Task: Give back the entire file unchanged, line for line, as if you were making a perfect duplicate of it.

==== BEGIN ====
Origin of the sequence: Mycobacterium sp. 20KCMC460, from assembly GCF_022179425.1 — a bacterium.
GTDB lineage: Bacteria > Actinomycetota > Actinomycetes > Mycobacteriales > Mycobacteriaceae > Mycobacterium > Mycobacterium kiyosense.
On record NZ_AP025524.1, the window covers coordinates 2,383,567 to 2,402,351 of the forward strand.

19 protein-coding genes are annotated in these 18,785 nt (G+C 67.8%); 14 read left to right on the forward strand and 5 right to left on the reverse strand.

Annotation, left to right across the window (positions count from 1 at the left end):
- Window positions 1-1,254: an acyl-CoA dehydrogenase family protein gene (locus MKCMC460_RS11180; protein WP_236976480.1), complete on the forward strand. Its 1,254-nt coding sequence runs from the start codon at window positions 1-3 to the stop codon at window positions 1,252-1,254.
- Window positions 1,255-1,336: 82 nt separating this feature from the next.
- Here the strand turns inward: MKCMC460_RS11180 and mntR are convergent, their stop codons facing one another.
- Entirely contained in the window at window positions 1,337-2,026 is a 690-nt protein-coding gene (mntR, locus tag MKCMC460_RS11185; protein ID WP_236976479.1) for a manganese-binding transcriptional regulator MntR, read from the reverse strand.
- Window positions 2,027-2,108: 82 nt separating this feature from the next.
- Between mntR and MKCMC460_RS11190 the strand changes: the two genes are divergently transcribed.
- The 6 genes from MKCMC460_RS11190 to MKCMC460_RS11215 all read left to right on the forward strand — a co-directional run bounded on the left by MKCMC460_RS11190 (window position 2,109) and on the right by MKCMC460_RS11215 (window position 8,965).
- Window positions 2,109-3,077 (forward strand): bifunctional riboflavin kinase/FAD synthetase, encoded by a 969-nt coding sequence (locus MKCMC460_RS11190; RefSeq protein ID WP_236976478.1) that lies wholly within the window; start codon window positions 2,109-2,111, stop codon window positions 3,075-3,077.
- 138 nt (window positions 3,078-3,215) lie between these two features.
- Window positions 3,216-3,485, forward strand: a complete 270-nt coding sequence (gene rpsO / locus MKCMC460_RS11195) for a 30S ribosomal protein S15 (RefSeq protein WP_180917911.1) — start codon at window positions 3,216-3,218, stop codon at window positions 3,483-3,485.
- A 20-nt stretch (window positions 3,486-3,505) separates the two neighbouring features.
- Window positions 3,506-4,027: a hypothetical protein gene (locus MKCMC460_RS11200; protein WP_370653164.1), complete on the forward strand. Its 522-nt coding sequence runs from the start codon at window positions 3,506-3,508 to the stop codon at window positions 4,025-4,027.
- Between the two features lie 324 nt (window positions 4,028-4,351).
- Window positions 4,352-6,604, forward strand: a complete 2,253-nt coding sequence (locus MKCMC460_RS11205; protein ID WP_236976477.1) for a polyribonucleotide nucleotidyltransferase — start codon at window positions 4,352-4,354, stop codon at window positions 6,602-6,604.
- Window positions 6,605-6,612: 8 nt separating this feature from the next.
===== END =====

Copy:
Origin of the sequence: Mycobacterium sp. 20KCMC460, from assembly GCF_022179425.1 — a bacterium.
GTDB lineage: Bacteria > Actinomycetota > Actinomycetes > Mycobacteriales > Mycobacteriaceae > Mycobacterium > Mycobacterium kiyosense.
On record NZ_AP025524.1, the window covers coordinates 2,383,567 to 2,402,351 of the forward strand.

19 protein-coding genes are annotated in these 18,785 nt (G+C 67.8%); 14 read left to right on the forward strand and 5 right to left on the reverse strand.

Annotation, left to right across the window (positions count from 1 at the left end):
- Window positions 1-1,254: an acyl-CoA dehydrogenase family protein gene (locus MKCMC460_RS11180; protein WP_236976480.1), complete on the forward strand. Its 1,254-nt coding sequence runs from the start codon at window positions 1-3 to the stop codon at window positions 1,252-1,254.
- Window positions 1,255-1,336: 82 nt separating this feature from the next.
- Here the strand turns inward: MKCMC460_RS11180 and mntR are convergent, their stop codons facing one another.
- Entirely contained in the window at window positions 1,337-2,026 is a 690-nt protein-coding gene (mntR, locus tag MKCMC460_RS11185; protein ID WP_236976479.1) for a manganese-binding transcriptional regulator MntR, read from the reverse strand.
- Window positions 2,027-2,108: 82 nt separating this feature from the next.
- Between mntR and MKCMC460_RS11190 the strand changes: the two genes are divergently transcribed.
- The 6 genes from MKCMC460_RS11190 to MKCMC460_RS11215 all read left to right on the forward strand — a co-directional run bounded on the left by MKCMC460_RS11190 (window position 2,109) and on the right by MKCMC460_RS11215 (window position 8,965).
- Window positions 2,109-3,077 (forward strand): bifunctional riboflavin kinase/FAD synthetase, encoded by a 969-nt coding sequence (locus MKCMC460_RS11190; RefSeq protein ID WP_236976478.1) that lies wholly within the window; start codon window positions 2,109-2,111, stop codon window positions 3,075-3,077.
- 138 nt (window positions 3,078-3,215) lie between these two features.
- Window positions 3,216-3,485, forward strand: a complete 270-nt coding sequence (gene rpsO / locus MKCMC460_RS11195) for a 30S ribosomal protein S15 (RefSeq protein WP_180917911.1) — start codon at window positions 3,216-3,218, stop codon at window positions 3,483-3,485.
- A 20-nt stretch (window positions 3,486-3,505) separates the two neighbouring features.
- Window positions 3,506-4,027: a hypothetical protein gene (locus MKCMC460_RS11200; protein WP_370653164.1), complete on the forward strand. Its 522-nt coding sequence runs from the start codon at window positions 3,506-3,508 to the stop codon at window positions 4,025-4,027.
- Between the two features lie 324 nt (window positions 4,028-4,351).
- Window positions 4,352-6,604, forward strand: a complete 2,253-nt coding sequence (locus MKCMC460_RS11205; protein ID WP_236976477.1) for a polyribonucleotide nucleotidyltransferase — start codon at window positions 4,352-4,354, stop codon at window positions 6,602-6,604.
- Window positions 6,605-6,612: 8 nt separating this feature from the next.